Author Topic: Sir Pizza/Pizza King  (Read 31700 times)

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shara

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Re: Sir Pizza/Pizza King
« Reply #25 on: May 01, 2005, 03:04:56 PM »
Suz,

I just stumbled on this site. Sir Pizza is the offspring of Pizza King founded in Muncie, Indiana in the 1960's. I agree it is a great pie. I am originally from Muncie and was just there last week(ate Pizza King every day I was there) and brought home a frozen pizza to my hubby too :D
On one of those occasions our waitress informed me that the Megalliard location(there in Muncie) ships pizzas!! I don't know the specifics, but I suggest you google Pizza King and find the location and go from there.

Good luck and good taste ;)

Shara in Florida


lisa

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Re: Sir Pizza/Pizza King
« Reply #26 on: May 15, 2005, 10:24:24 PM »
  A lot of 'yins here! ;)  I too, am from 'Burgh, living in Cincinnati.  I am very happy to have stumbled onto this thread while searching for sicillian pizza.  Here in the 'Nati, it is impossible to find, in my opinion, true sicillian pizza.  There are numerous establishments here, offering a wide range of Chicago to thin NY-style pies.  I have found an independent joint, that cuts their round pie into squares...still not the same.  I have inquired at many shops, as to where I may find a "Pittsburgh-style", thick, bready, square, sicillian pizza.  The responses have ranged from, "Nope, not gonna find one here in Cincinnati" to looks of horror that one may enjoy a pizza that is thick, at least a full inch (and a half, or more -if you're lucky!). 
  My remedy: relentlessly searching for the perfect, flavorful "crust of home" recipe, occasionally stopping back in Pittsburgh, and forcing my hometown visitors to bring the square object of my obsession, when they come to visit.  My origins are actually out towards PIT airport, so my favorite joints, west of the city, are Pizza Plaza, on Fifth Ave in Coraopolis and Anthony's @ Beaver Valley Mall, Monaca.  Both independent and wonderful!  I look foward to browsing this site more.  I feel that I will be able to learn a lot from here.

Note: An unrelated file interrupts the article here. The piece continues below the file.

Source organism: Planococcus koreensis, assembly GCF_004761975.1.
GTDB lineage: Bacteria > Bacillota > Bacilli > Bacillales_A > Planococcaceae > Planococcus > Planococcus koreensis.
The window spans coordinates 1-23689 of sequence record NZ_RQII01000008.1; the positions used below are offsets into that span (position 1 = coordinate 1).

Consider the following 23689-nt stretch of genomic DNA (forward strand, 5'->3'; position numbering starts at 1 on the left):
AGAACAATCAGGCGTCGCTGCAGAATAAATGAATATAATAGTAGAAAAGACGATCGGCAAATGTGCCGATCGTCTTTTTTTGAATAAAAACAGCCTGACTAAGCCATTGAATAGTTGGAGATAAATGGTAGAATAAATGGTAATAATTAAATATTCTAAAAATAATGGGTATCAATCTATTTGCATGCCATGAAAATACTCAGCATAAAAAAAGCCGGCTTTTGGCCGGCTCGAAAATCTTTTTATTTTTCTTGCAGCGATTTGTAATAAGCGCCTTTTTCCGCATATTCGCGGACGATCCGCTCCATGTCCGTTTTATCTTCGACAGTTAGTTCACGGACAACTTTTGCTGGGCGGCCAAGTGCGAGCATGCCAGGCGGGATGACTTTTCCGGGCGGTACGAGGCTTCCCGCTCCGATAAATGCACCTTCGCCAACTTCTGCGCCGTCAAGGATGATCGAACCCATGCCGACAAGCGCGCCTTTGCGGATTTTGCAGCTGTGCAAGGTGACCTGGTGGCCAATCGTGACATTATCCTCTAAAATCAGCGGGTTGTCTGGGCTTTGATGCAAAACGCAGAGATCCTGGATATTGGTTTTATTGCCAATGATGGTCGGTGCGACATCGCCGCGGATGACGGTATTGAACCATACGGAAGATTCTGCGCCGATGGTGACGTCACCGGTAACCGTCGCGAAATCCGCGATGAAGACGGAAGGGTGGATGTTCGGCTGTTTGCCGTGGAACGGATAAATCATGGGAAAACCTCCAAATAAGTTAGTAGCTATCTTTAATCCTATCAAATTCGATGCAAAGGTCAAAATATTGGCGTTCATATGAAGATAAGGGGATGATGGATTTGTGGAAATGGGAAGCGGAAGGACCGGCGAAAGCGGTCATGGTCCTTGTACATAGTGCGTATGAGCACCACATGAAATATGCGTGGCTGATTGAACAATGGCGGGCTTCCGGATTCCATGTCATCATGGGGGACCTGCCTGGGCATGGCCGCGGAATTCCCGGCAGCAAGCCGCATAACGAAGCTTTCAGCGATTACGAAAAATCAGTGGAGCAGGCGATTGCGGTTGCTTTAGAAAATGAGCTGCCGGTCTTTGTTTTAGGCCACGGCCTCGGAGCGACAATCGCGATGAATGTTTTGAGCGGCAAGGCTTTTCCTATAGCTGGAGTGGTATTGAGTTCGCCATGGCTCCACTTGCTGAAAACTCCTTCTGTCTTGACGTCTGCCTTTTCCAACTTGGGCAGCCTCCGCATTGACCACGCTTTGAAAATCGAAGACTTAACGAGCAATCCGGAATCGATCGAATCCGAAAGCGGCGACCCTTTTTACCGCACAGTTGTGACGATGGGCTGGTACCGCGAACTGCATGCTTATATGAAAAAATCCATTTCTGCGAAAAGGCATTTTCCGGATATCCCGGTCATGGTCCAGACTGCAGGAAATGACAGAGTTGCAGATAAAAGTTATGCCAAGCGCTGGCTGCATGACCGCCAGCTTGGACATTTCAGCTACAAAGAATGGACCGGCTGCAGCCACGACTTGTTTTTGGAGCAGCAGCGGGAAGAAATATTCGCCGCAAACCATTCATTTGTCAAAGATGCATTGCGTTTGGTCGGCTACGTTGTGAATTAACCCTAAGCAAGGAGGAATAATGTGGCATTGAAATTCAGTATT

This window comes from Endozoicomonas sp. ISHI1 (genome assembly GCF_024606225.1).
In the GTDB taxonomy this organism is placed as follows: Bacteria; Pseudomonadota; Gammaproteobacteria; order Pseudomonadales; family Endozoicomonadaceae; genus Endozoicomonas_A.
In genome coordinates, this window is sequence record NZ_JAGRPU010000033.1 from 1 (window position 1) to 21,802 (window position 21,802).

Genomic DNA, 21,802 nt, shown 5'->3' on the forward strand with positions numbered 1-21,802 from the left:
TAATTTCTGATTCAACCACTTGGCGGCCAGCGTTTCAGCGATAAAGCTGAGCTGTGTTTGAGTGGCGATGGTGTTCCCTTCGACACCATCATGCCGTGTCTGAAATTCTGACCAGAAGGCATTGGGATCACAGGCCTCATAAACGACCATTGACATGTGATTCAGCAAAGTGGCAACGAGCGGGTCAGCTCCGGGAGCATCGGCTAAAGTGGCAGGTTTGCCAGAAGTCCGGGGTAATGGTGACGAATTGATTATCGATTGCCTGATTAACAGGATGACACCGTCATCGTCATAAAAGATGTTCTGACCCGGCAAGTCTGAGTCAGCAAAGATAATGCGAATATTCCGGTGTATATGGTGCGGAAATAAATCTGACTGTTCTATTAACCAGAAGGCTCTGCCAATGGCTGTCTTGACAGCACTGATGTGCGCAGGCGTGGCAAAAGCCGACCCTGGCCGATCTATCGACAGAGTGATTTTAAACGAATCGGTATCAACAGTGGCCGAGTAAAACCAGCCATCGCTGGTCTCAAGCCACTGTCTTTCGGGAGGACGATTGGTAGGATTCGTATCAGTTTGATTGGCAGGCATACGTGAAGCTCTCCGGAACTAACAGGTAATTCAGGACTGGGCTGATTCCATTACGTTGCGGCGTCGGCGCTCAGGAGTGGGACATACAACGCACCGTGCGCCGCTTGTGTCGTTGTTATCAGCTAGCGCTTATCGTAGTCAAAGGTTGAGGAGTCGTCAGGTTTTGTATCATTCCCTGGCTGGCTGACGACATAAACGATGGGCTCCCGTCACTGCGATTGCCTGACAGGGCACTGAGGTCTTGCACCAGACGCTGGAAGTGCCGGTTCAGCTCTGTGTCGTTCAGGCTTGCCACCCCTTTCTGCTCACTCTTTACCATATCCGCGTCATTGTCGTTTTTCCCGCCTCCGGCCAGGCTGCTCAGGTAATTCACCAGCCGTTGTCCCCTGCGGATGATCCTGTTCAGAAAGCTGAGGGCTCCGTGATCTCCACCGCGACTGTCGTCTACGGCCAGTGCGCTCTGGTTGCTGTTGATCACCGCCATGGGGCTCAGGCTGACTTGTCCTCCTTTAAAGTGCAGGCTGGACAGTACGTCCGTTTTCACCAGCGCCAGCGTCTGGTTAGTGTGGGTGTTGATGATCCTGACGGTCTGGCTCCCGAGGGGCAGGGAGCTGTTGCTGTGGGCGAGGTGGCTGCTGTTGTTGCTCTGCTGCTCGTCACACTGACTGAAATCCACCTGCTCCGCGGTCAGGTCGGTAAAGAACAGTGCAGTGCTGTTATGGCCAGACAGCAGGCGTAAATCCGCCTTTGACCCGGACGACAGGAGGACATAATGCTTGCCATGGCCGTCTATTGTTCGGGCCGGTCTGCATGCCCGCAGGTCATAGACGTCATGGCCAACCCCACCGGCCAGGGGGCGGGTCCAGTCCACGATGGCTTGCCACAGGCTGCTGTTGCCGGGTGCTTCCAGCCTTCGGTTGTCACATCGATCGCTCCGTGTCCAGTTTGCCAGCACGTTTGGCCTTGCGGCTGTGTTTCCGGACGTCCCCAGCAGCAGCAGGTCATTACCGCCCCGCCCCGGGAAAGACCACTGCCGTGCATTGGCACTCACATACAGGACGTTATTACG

Offline scott r

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Re: Sir Pizza/Pizza King
« Reply #27 on: May 16, 2005, 12:51:39 AM »
Lisa, I have had really good luck making a Pittsburgh style Sicilian in my own oven.  The good news is that to make a pie like this you do not need modified oven for high heat.  The first step is to try to find a nice thick well seasoned pan.  Cast iron, or something porous that can soak up lots of grease and flavor is the best, but anything old black and ugly will do.  I went as far as searching yard sales for a used pan.  If you have to use a new pan coat it in oil and throw it in the oven a few times.  I also have a friend that swears by glass, but I can't see it retaining any flavor.
Order a case of 6 in 1 tomatoes from Escalon, or call around to foodservice providers in your area.  Trust me it is worth the shipping, and you will want to cook all kinds of stuff with these tomatoes. You will not get an authentic Pittsburgh flavor without these high end tomatoes, I have tried everything.  Stanislaus is really good too, but I do taste the citric acid.  I have a case of each right now, and I like Escalon a little better. Stanislaus does have more of a "fresh" taste, though.  Season the sauce however you like, but do not cook it.  The tomatoes will be thick enough right out of the can to just add some oregano, garlic, salt, pepper flakes, fennel, a little sugar(or not), and go right on the pizza.  It is best to mix in the spices the day before use, and the sauce will keep for a long time in the fridge. 
I have found that many different dough recipes will work great for a Pittsburgh style pie.  It is really more about the preparation of the dough and the pie than the exact recipe. Look at the Patsy's thread for mixing techniques.  Try the Lehmann, or Old Faithful, or any standard NY style recipe with oil and sugar, they should get you close.  Oil the pan with a THIN layer of whatever oil you like, crisco works great.  You can even get away with no oil on the pan if your pan is really well seasoned like the ones in the pizzerias.  Try a small sprinkle of salt on the oil (you can leave this out if you want).  Stretch the dough all the way up the edges of the pan and fold it over the sides a little so that it will stay.  Especially if there is oil in the pan,  the dough has a natural tendency to want to slip back away from the edges.  Wait a few minutes and the dough will stop trying to shrink back, at this point you can cut off the excess dough, or just fold it into the pan.  Coat the top of the dough with a THIN layer of light olive oil, and let the dough rise in the pan for a while.  How long you let it rise depends on how much yeast is in your dough,  dough temp, room temp etc.  If you skip this step your dough will be too dense.  You will have to experiment to find out how long to wait.  I like to see it puff up nicely, but not double.   
Put the sauce on top of the dough/oil coating after the dough has had a chance to rise, and cook without cheese for about 10 min in a 450 degree oven.  The cooking time will vary depending on how thick your dough is. At this point you can top the pizza with cheese and whatever else you like, and put it back in the oven.  I usually give it another 10 min.   Again, it really depends on how thick you like your dough.  I prefer under an inch.